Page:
Health Care Service Corporation’s Chicago headquarters got 20,000 new workers this summer. Worker bees, that is.
HCSC welcomed two hives of honeybees to its roof as part of its sustainability efforts. Expert beekeepers from Alveole, an urban beekeeping company focused on connecting city dwellers with nature, care for the bees.
The hives at HCSC’s headquarters are home to tens and thousands of bees. “If we didn’t tell you, you’d probably have no idea,” says Shelby Schulman, urban beekeeping team director for Alveole. The docile breed of honeybee only stings in self-defense and will die immediately afterward. And they’re vegans — they’re not interested in humans or their food.
Besides, they’re always on a mission, says Schulman. “They’re flying far and wide, going to find resources.”
The bees can fly up to 3 miles from their home as they search for the best nectar sources. When they land on a flower, pollen sticks to their legs and underbellies. They spread that pollen as they fly and land elsewhere.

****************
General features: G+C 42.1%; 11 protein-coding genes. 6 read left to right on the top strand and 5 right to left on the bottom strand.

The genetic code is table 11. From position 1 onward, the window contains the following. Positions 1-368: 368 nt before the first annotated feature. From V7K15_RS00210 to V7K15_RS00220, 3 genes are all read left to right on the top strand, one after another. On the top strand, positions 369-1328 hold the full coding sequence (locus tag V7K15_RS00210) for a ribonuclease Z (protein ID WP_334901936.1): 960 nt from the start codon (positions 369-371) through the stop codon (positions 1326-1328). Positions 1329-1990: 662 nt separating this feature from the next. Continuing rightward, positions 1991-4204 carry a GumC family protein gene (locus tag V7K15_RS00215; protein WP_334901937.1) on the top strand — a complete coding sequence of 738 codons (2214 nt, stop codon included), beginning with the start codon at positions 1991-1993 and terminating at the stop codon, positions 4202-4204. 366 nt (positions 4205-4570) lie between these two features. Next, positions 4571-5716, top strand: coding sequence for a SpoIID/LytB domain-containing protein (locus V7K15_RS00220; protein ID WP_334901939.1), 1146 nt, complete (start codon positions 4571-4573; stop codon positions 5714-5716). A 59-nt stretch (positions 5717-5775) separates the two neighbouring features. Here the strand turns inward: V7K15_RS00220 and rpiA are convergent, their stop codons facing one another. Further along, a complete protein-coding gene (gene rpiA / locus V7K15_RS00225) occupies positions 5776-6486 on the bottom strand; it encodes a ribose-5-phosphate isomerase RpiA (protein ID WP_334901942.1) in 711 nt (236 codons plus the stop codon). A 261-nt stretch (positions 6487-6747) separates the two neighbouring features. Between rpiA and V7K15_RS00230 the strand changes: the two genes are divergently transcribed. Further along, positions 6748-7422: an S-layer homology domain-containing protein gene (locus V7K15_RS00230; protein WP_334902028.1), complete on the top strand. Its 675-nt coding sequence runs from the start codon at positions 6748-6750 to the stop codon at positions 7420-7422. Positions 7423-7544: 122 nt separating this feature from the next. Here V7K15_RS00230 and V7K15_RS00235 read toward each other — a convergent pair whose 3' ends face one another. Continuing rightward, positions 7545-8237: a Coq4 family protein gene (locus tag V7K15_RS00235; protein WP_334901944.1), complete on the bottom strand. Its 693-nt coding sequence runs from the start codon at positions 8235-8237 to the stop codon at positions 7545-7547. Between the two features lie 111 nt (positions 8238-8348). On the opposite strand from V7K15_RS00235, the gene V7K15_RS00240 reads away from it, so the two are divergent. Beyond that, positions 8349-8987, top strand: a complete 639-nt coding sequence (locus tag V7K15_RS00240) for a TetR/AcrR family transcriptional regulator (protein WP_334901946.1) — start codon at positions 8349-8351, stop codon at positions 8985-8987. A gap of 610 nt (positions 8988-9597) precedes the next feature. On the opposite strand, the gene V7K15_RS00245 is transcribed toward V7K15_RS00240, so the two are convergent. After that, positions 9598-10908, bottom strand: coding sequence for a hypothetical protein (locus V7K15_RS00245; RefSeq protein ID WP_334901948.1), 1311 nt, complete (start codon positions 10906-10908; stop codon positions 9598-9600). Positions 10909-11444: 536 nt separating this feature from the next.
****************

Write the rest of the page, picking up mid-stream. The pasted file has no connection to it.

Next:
That pollination process is what allows plants to fruit and grow. In that way, bees are an integral part of nature and our food system.
But bees around the world are suffering. Pesticide use, disease and climate change have caused the bee population to drop.
So giving two hives of bees a safe environment is one small way HCSC is boosting the population and helping the city by improving the pollination of local flowers and crops.
“Any time there is an increase in biodiversity, that’s a benefit to the community,” says Yusra Saad Sarhan, sustainability engineering consultant with HCSC. “It has an impact on our nutritional food sources, an impact on our health. Hosting beehives is a testament to our desire and willingness to do whatever we can to have a positive impact on our community.”
Alveole harvests the bees’ honey in the fall. The honey from HCSC’s bees will be given to employees and local charities.
The bees will stay on the 29th floor year-round, even in the winter. Alveole beekeepers help them stay warm by reducing the size of the hive in the winter and insulating it, making it easier for the bees to stay together and regulate the temperature of the hive.
Come spring, the bees will exit the hive and start their search for nectar once again — pollinating plants and contributing to biodiversity along the way.
“Just by having a beehive,” Schulman says, “you’re doing an incredible job for nature.”